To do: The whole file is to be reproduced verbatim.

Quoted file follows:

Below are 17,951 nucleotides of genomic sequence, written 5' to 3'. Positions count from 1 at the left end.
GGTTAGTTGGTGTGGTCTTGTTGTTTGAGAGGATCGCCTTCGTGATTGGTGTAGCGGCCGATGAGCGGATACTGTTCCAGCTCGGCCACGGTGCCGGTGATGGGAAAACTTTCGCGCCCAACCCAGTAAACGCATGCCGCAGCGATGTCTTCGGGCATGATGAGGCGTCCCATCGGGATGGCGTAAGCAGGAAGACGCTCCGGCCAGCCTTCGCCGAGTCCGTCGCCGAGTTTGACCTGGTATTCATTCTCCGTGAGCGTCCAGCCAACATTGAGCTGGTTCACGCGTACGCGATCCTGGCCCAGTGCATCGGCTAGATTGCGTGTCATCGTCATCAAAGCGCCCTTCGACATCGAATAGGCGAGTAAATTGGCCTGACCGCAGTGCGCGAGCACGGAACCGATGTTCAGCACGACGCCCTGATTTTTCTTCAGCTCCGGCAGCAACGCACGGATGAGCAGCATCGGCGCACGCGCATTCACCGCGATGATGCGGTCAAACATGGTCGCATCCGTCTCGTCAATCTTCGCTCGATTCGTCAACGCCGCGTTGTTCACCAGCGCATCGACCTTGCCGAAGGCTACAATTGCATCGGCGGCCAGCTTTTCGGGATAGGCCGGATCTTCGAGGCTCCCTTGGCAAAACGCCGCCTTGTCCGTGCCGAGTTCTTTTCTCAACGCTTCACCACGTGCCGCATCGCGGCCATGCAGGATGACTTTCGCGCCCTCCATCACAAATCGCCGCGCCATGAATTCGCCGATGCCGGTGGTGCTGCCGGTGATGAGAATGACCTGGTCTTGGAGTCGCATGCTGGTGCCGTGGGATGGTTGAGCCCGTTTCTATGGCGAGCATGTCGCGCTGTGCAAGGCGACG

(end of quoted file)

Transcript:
Below are 17,951 nucleotides of genomic sequence, written 5' to 3'. Positions count from 1 at the left end.
GGTTAGTTGGTGTGGTCTTGTTGTTTGAGAGGATCGCCTTCGTGATTGGTGTAGCGGCCGATGAGCGGATACTGTTCCAGCTCGGCCACGGTGCCGGTGATGGGAAAACTTTCGCGCCCAACCCAGTAAACGCATGCCGCAGCGATGTCTTCGGGCATGATGAGGCGTCCCATCGGGATGGCGTAAGCAGGAAGACGCTCCGGCCAGCCTTCGCCGAGTCCGTCGCCGAGTTTGACCTGGTATTCATTCTCCGTGAGCGTCCAGCCAACATTGAGCTGGTTCACGCGTACGCGATCCTGGCCCAGTGCATCGGCTAGATTGCGTGTCATCGTCATCAAAGCGCCCTTCGACATCGAATAGGCGAGTAAATTGGCCTGACCGCAGTGCGCGAGCACGGAACCGATGTTCAGCACGACGCCCTGATTTTTCTTCAGCTCCGGCAGCAACGCACGGATGAGCAGCATCGGCGCACGCGCATTCACCGCGATGATGCGGTCAAACATGGTCGCATCCGTCTCGTCAATCTTCGCTCGATTCGTCAACGCCGCGTTGTTCACCAGCGCATCGACCTTGCCGAAGGCTACAATTGCATCGGCGGCCAGCTTTTCGGGATAGGCCGGATCTTCGAGGCTCCCTTGGCAAAACGCCGCCTTGTCCGTGCCGAGTTCTTTTCTCAACGCTTCACCACGTGCCGCATCGCGGCCATGCAGGATGACTTTCGCGCCCTCCATCACAAATCGCCGCGCCATGAATTCGCCGATGCCGGTGGTGCTGCCGGTGATGAGAATGACCTGGTCTTGGAGTCGCATGCTGGTGCCGTGGGATGGTTGAGCCCGTTTCTATGGCGAGCATGTCGCGCTGTGCAAGGCGACG